Harsha Maddula, a Northwestern University pre-medical student from Long Island, N.Y., went missing Sept. 22, last seen leaving an off-campus party in Illinois. Police and volunteer searchers were unable to find him, but Maddula’s family said reassuring words from psychics had raised their spirits.
Apparently, psychics contacted by the Maddula family’s relatives in India said Harsha was okay and would be found: “He’s still alive. Don’t worry.’”
The next day, however, Maddula’s body was found in Wilmette Harbor near his dormitory. He’d been dead for nearly a week, hidden from searchers in the water between two boats. There was no sign of struggle, robbery, or assault; though toxicology tests are still underway, police believe he was likely the victim of an accidental drowning.
This is only the latest of many cases where grieving families of missing persons have been given false hope by psychics. Despite the failure of psychic detectives to locate missing people, desperate families often turn to psychic and soothsayers.
It happens regularly: grieving families hoping psychics will recover their missing loved ones are always disappointed. Still, even if they don’t believe in psychics, they conclude that nothing else has worked, so there’s no harm in trying.
Indeed, as a news article on Michigan Live.com noted, the mother of a missing woman will be seeking advice from a nationally-known psychic next week: “The mother of Venus Stewart, who has been missing since April 2010 and is presumed to have been killed by her estranged husband, has been invited to appear on the syndicated talk show ‘Dr. Phil,’” according to Live.com. The news article went on to say the mother Therese McComb of Colon, Mich., would fly to Los Angeles next week to tape the show, which will air in November. On the show, famed psychic John Edward will try to contact Stewart’s spirit to possibly get information about the whereabouts of her body.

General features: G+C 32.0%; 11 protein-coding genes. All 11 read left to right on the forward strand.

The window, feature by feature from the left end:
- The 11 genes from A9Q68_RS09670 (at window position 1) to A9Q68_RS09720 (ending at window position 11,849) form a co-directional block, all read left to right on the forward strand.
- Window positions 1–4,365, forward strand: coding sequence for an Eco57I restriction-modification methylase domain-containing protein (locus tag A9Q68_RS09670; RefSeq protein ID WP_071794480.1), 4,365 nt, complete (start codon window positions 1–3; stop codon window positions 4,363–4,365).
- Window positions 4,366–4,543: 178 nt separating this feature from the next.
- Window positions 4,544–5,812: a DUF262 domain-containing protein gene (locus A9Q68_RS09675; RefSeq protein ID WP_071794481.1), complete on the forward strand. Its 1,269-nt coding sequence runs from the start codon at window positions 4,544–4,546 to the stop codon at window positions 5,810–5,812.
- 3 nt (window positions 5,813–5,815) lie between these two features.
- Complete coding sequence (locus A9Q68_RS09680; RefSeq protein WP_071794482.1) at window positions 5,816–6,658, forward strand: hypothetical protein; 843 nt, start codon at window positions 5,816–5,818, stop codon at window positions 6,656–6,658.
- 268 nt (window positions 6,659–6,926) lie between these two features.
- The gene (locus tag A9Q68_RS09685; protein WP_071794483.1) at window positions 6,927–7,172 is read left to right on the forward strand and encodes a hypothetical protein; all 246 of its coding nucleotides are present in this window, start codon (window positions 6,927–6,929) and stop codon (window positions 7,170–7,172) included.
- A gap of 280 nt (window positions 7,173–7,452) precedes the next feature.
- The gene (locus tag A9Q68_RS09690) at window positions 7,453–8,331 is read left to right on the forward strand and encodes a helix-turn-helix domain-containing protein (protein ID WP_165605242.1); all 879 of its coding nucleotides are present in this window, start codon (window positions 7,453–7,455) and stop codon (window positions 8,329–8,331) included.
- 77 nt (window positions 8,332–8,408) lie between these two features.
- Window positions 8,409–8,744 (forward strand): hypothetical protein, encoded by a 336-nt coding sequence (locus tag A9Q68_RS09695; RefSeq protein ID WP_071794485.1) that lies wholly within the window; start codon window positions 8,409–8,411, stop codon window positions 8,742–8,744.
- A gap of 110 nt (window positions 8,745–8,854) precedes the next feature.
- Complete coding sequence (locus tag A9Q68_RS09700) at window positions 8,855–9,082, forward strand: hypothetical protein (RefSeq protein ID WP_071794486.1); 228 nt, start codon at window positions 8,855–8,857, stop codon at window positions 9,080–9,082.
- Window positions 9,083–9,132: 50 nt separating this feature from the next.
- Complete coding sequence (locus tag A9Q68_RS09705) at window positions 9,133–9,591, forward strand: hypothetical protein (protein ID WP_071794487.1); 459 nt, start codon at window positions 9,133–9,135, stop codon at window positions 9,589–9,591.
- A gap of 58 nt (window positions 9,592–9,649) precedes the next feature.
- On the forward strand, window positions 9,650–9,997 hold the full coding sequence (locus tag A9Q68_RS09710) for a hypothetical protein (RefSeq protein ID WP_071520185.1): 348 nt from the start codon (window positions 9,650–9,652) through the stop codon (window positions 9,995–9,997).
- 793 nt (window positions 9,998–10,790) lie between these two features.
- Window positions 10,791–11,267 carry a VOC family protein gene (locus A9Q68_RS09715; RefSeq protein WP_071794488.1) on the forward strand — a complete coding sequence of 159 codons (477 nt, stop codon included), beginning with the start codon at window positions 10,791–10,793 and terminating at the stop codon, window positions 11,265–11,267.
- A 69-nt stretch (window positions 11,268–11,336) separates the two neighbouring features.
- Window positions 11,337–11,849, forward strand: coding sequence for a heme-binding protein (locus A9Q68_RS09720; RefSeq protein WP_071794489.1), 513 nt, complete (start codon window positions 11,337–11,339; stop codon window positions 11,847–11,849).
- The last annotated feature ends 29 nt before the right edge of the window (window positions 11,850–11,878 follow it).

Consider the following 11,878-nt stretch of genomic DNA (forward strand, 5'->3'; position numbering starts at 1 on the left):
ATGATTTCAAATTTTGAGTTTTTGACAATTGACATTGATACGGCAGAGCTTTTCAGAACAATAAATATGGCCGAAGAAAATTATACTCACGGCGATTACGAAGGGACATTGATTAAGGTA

“I’m desperate’ to find Stewart’s body and have closure,” McComb said. ‘This is about a desperate mother. That’s what it is,” she added.
If Edward can lead police and the McComb family to where Venus Stewart is, dead or alive, it would be the first time it’s happened.
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Benjamin Radford is deputy editor of Skeptical Inquirer science magazine and author of six books including Scientific Paranormal Investigation: How to Solve Unexplained Mysteries. His Web site is www.BenjaminRadford.com.
Also see: Top 10 Unexplained Phenomena
- The Problem With Psychics Meddling With Missing Person Investigations (businessinsider.com)
- ESP & Psychic Powers: Claims Inconclusive (illuminutti.com)
- Shoehorning (illuminutti.com)